Trustees | Trusteeship

University of Texas Regent Wallace Hall Jr. Becomes a Lightning Rod

Texas Lawmakers Move to Impeach Board Member Over Push for Documents
WALL STREET JOURNAL   |  June 15, 2014 by Nathan Koppel

Since Wallace Hall Jr. was appointed to serve on the board of the University of Texas in 2011, he has sought thousands of pages of records to try to root out potential wrongdoing at the university.

Now, the Dallas businessman faces possible impeachment from state lawmakers after a legislative probe concluded Mr. Hall went too far, improperly using confidential student records and filing unduly burdensome document requests. “While serving as a regent, Hall acted like a roving inspector general in search of a problem,” said the report, which alleged Mr. Hall had obtained confidential emails about applicants to the school.

Mr. Hall and a lawyer for the university board said his use of student information didn’t break any privacy laws, and he and his supporters say he is the victim of political payback for exposing what they say are uncomfortable truths about the university—including showing that applicants whom legislators pushed for admission were accepted at a much higher rate than the population at large, and that many of the recommendation letters showed no signs that the lawmakers even knew the applicants all that well.

The dispute over Mr. Hall is part of a broader fight between the nine-member board and school officials over whether the university has done enough to lower costs and keep a lid on tuition increases, a debate with parallels in other states. The University of Virginia board ousted school President Teresa Sullivan in 2012 partly because of concerns she wasn’t moving quickly enough to address budget challenges. The board later reinstated Ms. Sullivan after faculty and alumni protested.

“As more questions are being asked about the costs of higher education, we need to have more engaged trustees, not less,” said Anne Neal, president of the American Council of Trustees and Alumni, which has defended Mr. Hall’s board tenure.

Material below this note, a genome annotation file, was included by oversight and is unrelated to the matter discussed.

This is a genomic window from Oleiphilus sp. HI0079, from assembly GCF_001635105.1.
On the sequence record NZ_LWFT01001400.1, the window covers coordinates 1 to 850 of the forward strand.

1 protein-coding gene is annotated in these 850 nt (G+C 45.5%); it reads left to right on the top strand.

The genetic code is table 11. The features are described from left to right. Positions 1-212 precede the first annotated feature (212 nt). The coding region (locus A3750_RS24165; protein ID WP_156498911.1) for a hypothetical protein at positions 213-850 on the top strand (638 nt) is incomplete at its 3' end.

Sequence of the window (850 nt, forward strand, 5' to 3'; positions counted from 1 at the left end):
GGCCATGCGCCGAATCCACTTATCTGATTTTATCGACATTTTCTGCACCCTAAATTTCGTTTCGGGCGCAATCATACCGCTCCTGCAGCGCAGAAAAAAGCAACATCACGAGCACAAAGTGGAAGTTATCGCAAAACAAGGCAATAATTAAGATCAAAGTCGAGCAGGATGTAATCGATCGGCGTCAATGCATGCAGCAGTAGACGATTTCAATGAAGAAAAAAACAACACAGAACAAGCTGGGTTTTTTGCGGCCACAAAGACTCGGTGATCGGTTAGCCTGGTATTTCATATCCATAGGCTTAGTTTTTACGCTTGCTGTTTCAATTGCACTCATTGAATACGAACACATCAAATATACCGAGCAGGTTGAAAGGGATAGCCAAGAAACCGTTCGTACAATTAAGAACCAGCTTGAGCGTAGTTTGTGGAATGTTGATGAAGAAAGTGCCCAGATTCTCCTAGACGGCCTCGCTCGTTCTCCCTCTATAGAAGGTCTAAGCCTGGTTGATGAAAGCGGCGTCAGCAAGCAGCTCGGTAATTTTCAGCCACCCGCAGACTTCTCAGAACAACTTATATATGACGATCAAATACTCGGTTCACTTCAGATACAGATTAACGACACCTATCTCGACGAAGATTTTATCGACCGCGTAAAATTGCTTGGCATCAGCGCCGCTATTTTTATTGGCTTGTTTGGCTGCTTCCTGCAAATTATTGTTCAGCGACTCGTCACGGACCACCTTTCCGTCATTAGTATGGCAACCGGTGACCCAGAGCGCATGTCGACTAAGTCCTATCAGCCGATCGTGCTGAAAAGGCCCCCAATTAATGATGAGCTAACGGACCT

Mr. Hall, a 52-year-old University of Texas alumnus, has rejected requests that he resign to stave off the impeachment proceedings, which could make him only the third Texas official to be impeached by the legislature in the past 100 years. He said in an interview that he is fulfilling his oath to monitor a major university system that employs 90,000 people and has a $14.5 billion annual operating budget. “I disagree with the idea that board members need to be seen but not heard,” he said.

State Rep. Trey Martinez Fischer, a San Antonio Democrat who serves on the House committee drafting articles of impeachment against Mr. Hall, said Mr. Hall’s investigations of the university were excessive and had “left a stain.” The role of a university regent, he said, is “to be a supporter of campus institutions they represent.”

Republican Gov. Rick Perry, who has appointed all the current board members, disagrees.

“Hall is doing exactly what every regent and every appointee in the state of Texas should be doing: asking tough questions, gathering facts and searching for the truth,” Mr. Perry said in a statement last month, adding, “Texans should be outraged by his treatment.”

An inquiry by the university into Mr. Hall’s claims released last month found no evidence of a “quid pro quo” or other admissions wrongdoing involving the legislators. But the inquiry cited “reason for concern” and recommended a fuller examination of certain admissions practices. It noted that half of the 16 law-school applicants supported by legislators, including four with low grade-point averages and standardized-test scores, were admitted, well above state residents’ 22.5% average admission rate in that period.

Similarly, 58% of undergraduates that lawmakers recommended were admitted, a “disproportionately high” number far above the average admission rate of about 23%, according to the preliminary inquiry. It found that most of the legislator letters didn’t contain “any significant substantive information about the applicant.”

“When he raised that issue, thermonuclear destruction was visited on him,” said Mr. Hall’s lawyer, Stephen Ryan, adding that his client has behaved lawfully at all times.

After Mr. Hall publicly disclosed his allegations of admissions favoritism at the university last summer, state Rep. Jim Pitts, the Republican head of the powerful House Appropriations Committee, told several media outlets that he was one lawmaker who had written a letter of recommendation, in this case for his son, who was admitted to the University of Texas Law School.

Mr. Pitts, who later said he was resigning from public office, didn’t respond to requests for comment.

the state legislators also referred their investigative report to state prosecutors in Austin, who have said they are looking into the matter. There has been no determination about whether any laws were broken.


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